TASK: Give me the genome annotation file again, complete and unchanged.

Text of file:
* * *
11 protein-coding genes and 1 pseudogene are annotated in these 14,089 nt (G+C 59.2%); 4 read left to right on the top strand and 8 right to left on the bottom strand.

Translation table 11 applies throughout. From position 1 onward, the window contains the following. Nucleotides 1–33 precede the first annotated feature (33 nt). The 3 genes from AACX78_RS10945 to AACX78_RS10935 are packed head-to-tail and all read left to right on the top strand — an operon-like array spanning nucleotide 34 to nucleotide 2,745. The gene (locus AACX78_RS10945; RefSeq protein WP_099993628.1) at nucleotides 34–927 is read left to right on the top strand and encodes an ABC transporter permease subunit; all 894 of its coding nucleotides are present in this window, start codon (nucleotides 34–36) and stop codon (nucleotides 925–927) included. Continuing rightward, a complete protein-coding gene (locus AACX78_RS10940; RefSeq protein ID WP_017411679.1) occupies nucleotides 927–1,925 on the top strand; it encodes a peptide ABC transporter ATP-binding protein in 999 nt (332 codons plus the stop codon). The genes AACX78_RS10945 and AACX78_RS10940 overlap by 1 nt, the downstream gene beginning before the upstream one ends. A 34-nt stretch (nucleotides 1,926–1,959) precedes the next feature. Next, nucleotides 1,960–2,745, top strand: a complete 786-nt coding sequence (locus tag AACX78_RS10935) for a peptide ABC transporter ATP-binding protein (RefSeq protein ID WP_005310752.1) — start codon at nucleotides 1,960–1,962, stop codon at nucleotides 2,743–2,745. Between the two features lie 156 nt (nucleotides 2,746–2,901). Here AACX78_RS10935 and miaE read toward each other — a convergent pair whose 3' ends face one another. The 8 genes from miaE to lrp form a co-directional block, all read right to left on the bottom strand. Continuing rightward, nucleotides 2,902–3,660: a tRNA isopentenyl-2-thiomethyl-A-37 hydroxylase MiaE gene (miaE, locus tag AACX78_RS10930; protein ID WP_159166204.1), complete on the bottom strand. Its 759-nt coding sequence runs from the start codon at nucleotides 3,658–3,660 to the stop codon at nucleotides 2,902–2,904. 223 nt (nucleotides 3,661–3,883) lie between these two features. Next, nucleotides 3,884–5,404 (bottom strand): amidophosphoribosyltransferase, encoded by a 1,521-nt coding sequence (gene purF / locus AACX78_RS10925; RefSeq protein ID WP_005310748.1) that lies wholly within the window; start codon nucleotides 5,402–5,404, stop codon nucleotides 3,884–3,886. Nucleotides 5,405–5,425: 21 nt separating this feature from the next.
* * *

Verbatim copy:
11 protein-coding genes and 1 pseudogene are annotated in these 14,089 nt (G+C 59.2%); 4 read left to right on the top strand and 8 right to left on the bottom strand.

Translation table 11 applies throughout. From position 1 onward, the window contains the following. Nucleotides 1–33 precede the first annotated feature (33 nt). The 3 genes from AACX78_RS10945 to AACX78_RS10935 are packed head-to-tail and all read left to right on the top strand — an operon-like array spanning nucleotide 34 to nucleotide 2,745. The gene (locus AACX78_RS10945; RefSeq protein WP_099993628.1) at nucleotides 34–927 is read left to right on the top strand and encodes an ABC transporter permease subunit; all 894 of its coding nucleotides are present in this window, start codon (nucleotides 34–36) and stop codon (nucleotides 925–927) included. Continuing rightward, a complete protein-coding gene (locus AACX78_RS10940; RefSeq protein ID WP_017411679.1) occupies nucleotides 927–1,925 on the top strand; it encodes a peptide ABC transporter ATP-binding protein in 999 nt (332 codons plus the stop codon). The genes AACX78_RS10945 and AACX78_RS10940 overlap by 1 nt, the downstream gene beginning before the upstream one ends. A 34-nt stretch (nucleotides 1,926–1,959) precedes the next feature. Next, nucleotides 1,960–2,745, top strand: a complete 786-nt coding sequence (locus tag AACX78_RS10935) for a peptide ABC transporter ATP-binding protein (RefSeq protein ID WP_005310752.1) — start codon at nucleotides 1,960–1,962, stop codon at nucleotides 2,743–2,745. Between the two features lie 156 nt (nucleotides 2,746–2,901). Here AACX78_RS10935 and miaE read toward each other — a convergent pair whose 3' ends face one another. The 8 genes from miaE to lrp form a co-directional block, all read right to left on the bottom strand. Continuing rightward, nucleotides 2,902–3,660: a tRNA isopentenyl-2-thiomethyl-A-37 hydroxylase MiaE gene (miaE, locus tag AACX78_RS10930; protein ID WP_159166204.1), complete on the bottom strand. Its 759-nt coding sequence runs from the start codon at nucleotides 3,658–3,660 to the stop codon at nucleotides 2,902–2,904. 223 nt (nucleotides 3,661–3,883) lie between these two features. Next, nucleotides 3,884–5,404 (bottom strand): amidophosphoribosyltransferase, encoded by a 1,521-nt coding sequence (gene purF / locus AACX78_RS10925; RefSeq protein ID WP_005310748.1) that lies wholly within the window; start codon nucleotides 5,402–5,404, stop codon nucleotides 3,884–3,886. Nucleotides 5,405–5,425: 21 nt separating this feature from the next.